Harbor plan draws ‘serious’ response from developers
By Jack Kintner
Long term plans for developing Blaine’s waterfront are now underway, representatives of the Port of Bellingham and the city of Blaine said recently after hearing a presentation last month from a Salt Lake City development group.
alled the Community Studio, it was formed last year to respond to the port’s invitation for proposals in turning what is now five acres of mostly vacant land into a multi-use commercial, retail and residential area, eventually to be connected to downtown with a foot bridge over the train tracks at the H Street Plaza.
At least one of the group’s three principal partners was involved in developing Fairhaven, along with Ken Imus, who has agreed to fund initial work on the proposal for the first 90-days.
“This is all very preliminary,” said the Port’s director of real estate Lydia Bennett, who cautioned that there is much to do before financing can be assured and projects begun, “but this is a serious response from a high-quality developer with a good track record.”
Community Studio LLC, the group responding to the Port’s elaborately named invitation, Wharf District Waterfront Development Opportunity Request for Qualifications and Vision (RFQ/V), includes at least one familiar name, Blaine property owner and Fairhaven district developer Ken Imus of Bellingham, who is listed as an affiliated investor.
The group is led by Kathleen Hill, designer of the Fairhaven Gardens building on the northwest corner of 11th street and Mill in Fairhaven. One partner, Soren Simonsen, is an American Institute of Architects (AIA) certified Leadership in Energy and Environmental Design (LEED) architect and urban planner. Katherine Glover Quinlan is the owner of an urban and retail planning, marketing and tenanting firm based in Salt Lake City.
“Quinlan’s role is one thing that really impressed us at the city,” said Blaine city manager Gary Tomsic, “because her job is to go out and find the businesses and convince them to locate here. That’s not something developers hire a specialist for very often, but she’s got a good track record. We at the city were impressed with their enthusiasm.”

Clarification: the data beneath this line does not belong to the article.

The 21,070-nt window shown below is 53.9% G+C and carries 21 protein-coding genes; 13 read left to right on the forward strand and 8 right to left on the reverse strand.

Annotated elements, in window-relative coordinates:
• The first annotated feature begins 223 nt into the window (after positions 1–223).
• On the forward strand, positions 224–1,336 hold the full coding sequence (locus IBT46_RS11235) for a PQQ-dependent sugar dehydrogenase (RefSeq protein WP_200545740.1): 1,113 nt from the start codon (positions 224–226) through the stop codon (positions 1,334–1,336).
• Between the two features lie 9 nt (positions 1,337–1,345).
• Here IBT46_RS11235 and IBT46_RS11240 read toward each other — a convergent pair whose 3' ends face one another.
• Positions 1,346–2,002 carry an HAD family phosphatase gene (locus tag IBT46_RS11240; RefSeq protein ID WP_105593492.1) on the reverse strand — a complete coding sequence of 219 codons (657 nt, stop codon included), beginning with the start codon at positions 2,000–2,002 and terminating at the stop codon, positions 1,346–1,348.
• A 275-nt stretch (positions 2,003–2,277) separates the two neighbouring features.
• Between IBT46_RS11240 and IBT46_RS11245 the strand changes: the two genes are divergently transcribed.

The Port’s RFQ/V was issued in October and covers the portions of land owned by the Port that now have the old web lockers on Marine Drive and the grassy area along the south side of Milhollin Drive.
The Community Studio’s proposal was the only one submitted but as Bennett pointed out it’s a serious response by a development group with a track record, most notable locally for taking a major role in developing Fairhaven.
Bennett, along with port director Jim Darling, the port’s chief financial officer Rob Fix and port commissioner Jim Jorgensen joined Tomsic, Blaine community development director Terry Galvin and Blaine public works director Steve Banham for a two-hour session with Hill, Sorensen and Quinlan on December 18.
“Their conceptual proposal is to create an extension of and build upon the values and authenticity of Blaine in a mixed-use community,” Bennett said, adding that the port “will begin negotiations in January with them so they can move forward with further development of their concept.”
Tomsic said that though this is the port’s project, “we’ve entered into an inter-local agreement and will basically construct our share of the project, subject to availability of funding.”
Preliminary discussions indicate this would include such pieces as funding Plover Park and constructing the pedestrian overpass from downtown to near the site’s southern edge.
The Community Studio’s plan says that the wharf district “is rich with the components for success and offer tremendous connection opportunities.
“A vital and vibrant village will be created [using] multiple modes of transportation as the means of moving people through the development.
“Connecting people on the ground to the other areas surrounding the development is key.”
The plan goes on to define these connections as “...A system of plazas, pathways, roads, well connected trails, promenades, bridges, boardwalks, and sidewalks that provide clear internal circulation within the Wharf District and Blaine... Two essential elements for a vibrant development are people and water. Both of these elements act as powerful magnets for attracting people to a place.”
Their presentation is illustrated with previous projects they have participated in, notably in Bellingham’s Fairhaven district, implying that the basic feel of the place, once all this happens, will be similar.
Financing is yet to be secured, but the Port’s request was not intended to gather specific information and was not detailed enough to begin planning major financing beyond Imus’ agreement to provide “initial funding for preliminary work in developing the scope and nature of the project during the 90-day initial negotiation period,” the report states.
To review the report, visit the Port of Bellingham’s website at www.portofbellingham.com.